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UPSC Civil Services: With enhanced CSAT difficulty and limited study material, tough road for non English medium aspirants

The UPSC, in 2011, introduced the Civil Services Aptitude Test (CSAT) as a part of the Civil Services (Preliminary) Exam to test the analytical skills, reasoning ability and aptitude of the aspirants.

Jagdish Kumar, a UPSC aspirant from a quaint village in the Hissar district of Haryana studied through his school and college in Hindi medium. But as he browsed through the stocked-up bookselling shops of Delhi’s old Rajendra Nagar, he found limited study material in the Hindi language. 

“For subjects like Science and Technology, internal security and environment, it gets impossible to find study material in Hindi. Let’s not even talk about optional subjects. I came to Delhi in the hope of finding a better coaching facility and study material but for aspirants preparing for exams other than in English medium, the UPSC road is 10 times tougher. Even the translated books have poor translations and aspirants like me end up reading English books and translating answers on our own,” Kumar highlighted.

Over the years, the number of students taking exams in Hindi and other regional languages has been declining sharply. (As per data available in the UPSC’s annual reports).

Year English Hindi Gujarati Marathi Tamil Telugu
2015 11790 2433 1120 168 23 33
2016 13457 1318 279 87 35 30
2017 11719 1065 210 87 28 16
2018 9109 888 199 75 22 15
2019 10708 570 67 49 21 8
2020 9711 584 44 43 25 4
2021 8362 470 20 30 5


Taking note of this, the Department-related Parliamentary Standing Committee on Personnel, Public Grievances, Law and Justice recently recommended forming an expert committee to assess if the present scheme of recruitment through civil services examination provides an equal opportunity to both English-medium-educated urban candidates and non-English medium-educated rural candidates.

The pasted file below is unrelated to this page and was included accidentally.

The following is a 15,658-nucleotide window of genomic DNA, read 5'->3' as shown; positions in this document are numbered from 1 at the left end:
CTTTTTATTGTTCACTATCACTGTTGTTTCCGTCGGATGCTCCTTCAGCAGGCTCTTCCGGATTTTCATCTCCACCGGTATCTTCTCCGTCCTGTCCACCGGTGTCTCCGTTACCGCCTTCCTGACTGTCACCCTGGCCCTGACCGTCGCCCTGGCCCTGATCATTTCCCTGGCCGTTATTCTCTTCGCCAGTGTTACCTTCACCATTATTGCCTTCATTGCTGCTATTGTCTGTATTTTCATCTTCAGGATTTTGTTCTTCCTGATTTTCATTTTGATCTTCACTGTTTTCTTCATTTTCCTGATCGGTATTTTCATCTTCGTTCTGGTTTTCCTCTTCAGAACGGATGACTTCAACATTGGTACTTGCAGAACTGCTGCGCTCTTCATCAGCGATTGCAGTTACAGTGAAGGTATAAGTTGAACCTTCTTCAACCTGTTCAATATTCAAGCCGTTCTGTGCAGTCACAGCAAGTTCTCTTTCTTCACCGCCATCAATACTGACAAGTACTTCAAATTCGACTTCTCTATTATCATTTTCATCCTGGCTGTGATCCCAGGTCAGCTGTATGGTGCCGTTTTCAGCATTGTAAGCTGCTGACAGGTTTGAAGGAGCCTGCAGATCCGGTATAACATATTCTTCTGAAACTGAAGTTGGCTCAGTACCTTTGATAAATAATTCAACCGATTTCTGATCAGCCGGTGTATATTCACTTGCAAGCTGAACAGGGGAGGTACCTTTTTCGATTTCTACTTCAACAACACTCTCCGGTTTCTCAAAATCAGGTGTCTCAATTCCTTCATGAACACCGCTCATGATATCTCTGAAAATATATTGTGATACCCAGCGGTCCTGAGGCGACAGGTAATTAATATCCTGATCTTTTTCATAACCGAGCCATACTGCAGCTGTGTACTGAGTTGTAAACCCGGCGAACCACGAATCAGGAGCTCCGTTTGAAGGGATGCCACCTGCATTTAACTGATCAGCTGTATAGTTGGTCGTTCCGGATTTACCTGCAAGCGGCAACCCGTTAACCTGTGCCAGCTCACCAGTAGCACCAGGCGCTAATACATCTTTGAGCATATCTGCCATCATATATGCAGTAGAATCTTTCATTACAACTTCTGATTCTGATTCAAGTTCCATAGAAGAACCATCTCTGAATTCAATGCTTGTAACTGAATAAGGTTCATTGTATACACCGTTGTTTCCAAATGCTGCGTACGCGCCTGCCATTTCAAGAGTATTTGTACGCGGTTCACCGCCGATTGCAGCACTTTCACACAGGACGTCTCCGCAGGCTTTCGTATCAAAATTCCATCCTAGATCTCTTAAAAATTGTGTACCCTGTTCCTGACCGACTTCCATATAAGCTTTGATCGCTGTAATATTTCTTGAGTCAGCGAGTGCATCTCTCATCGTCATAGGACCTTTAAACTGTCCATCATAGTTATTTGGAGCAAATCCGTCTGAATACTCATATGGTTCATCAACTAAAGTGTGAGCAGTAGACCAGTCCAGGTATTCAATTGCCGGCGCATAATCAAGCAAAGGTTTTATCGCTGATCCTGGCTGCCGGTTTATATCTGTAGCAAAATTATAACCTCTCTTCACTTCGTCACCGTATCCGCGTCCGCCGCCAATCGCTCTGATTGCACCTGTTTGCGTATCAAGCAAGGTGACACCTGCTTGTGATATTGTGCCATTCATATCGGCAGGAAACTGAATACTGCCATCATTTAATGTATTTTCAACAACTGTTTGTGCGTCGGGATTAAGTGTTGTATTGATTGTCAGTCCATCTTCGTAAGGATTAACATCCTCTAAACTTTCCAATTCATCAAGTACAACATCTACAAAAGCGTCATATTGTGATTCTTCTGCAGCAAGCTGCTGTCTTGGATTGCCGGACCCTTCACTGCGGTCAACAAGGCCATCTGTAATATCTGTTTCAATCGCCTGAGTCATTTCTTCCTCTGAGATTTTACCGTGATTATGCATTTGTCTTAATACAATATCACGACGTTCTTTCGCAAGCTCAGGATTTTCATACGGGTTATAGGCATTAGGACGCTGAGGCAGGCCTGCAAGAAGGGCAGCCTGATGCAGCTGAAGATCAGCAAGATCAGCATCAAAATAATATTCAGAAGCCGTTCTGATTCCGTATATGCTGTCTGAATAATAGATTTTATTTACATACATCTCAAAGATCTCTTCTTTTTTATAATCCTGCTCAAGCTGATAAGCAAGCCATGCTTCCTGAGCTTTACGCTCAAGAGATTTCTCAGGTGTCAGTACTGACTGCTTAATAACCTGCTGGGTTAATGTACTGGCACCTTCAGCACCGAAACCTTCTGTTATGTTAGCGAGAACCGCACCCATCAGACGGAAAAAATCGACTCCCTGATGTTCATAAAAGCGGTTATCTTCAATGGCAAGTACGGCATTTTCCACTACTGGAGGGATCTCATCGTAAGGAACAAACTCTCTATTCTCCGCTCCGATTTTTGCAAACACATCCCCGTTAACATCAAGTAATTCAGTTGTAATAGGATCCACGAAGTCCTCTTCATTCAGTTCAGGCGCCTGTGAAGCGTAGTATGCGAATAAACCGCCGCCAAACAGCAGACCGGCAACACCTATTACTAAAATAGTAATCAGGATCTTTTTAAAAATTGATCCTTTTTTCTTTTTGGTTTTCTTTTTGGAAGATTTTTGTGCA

While UPSC has changed the pattern of civil services examination from time to time on the basis of recommendations made by various expert committees, no study has been commissioned so far to assess how such changes impacted the aspirants, nature of recruitment and administration at large, it said.

The UPSC, in 2011, introduced the Civil Services Aptitude Test (CSAT) as a part of the Civil Services (Preliminary) Exam to test the analytical skills, reasoning ability and aptitude of the aspirants.

This move was widely criticised by aspirants especially the non-English medium candidates as the CSAT included questions on English comprehension. 

The Nigvekar committee, which was appointed to examine the changes in the examination pattern, also observed that the CSAT exam pattern gave more advantages to English aspirants. Following this, through the Commission, the CSAT was made qualifying only in 2015.

However, the aspirants claim that the difficulty level of CSAT questions has increased over the years thus nullifying its qualifying exam stature. 

This year’s Prelims exam saw a hue and cry from various aspirants claiming that the difficulty level of questions in CSAT was of the Common Admission Test (CAT) held for admissions to premier management institutes.

In a petition to the Central Administrative Tribunal, several aspirants demanded a lower CSAT qualifying cut-off due to the enhanced difficulty of the exam.

“It is submitted that the Paper II (CSAT) conducted by the UPSC is not only out of syllabus but is also discriminatory for the various categories of candidates i.e. candidates of humble background who cannot afford special coaching, candidates of rural background, candidates from arts/humanities,” the petition reads.

Swati Mishra, a UPSC aspirant from Lucknow said that the introduction of CSAT was unfair in itself for non-English medium students and with more difficult questions in the paper, it is tougher to get through the exam. 

“Last year, I qualified GS I of the prelims exam but couldn’t qualify the CSAT. It was a hit to my confidence as even after studying so hard I couldn’t make it to Mains due to a qualifying paper. It’s already a battle for regional language exam takers to look for the study material and guidance for the exam. UPSC should be considerate of students from rural and Hindi-medium academic backgrounds,” Mishra said 

Sarmad Mehraj, UPSC tutor at BYJU’S, also agreed that the CSAT exam pattern should be as per the syllabus defined by the UPSC.

“CSAT difficulty should be reduced to give a fair chance to candidates from rural areas, Hindi background aspirants and nonengineering background students. UPSC, as it stands today, appears to be biased against the Hindi-speaking audience,” Mehraj said. 


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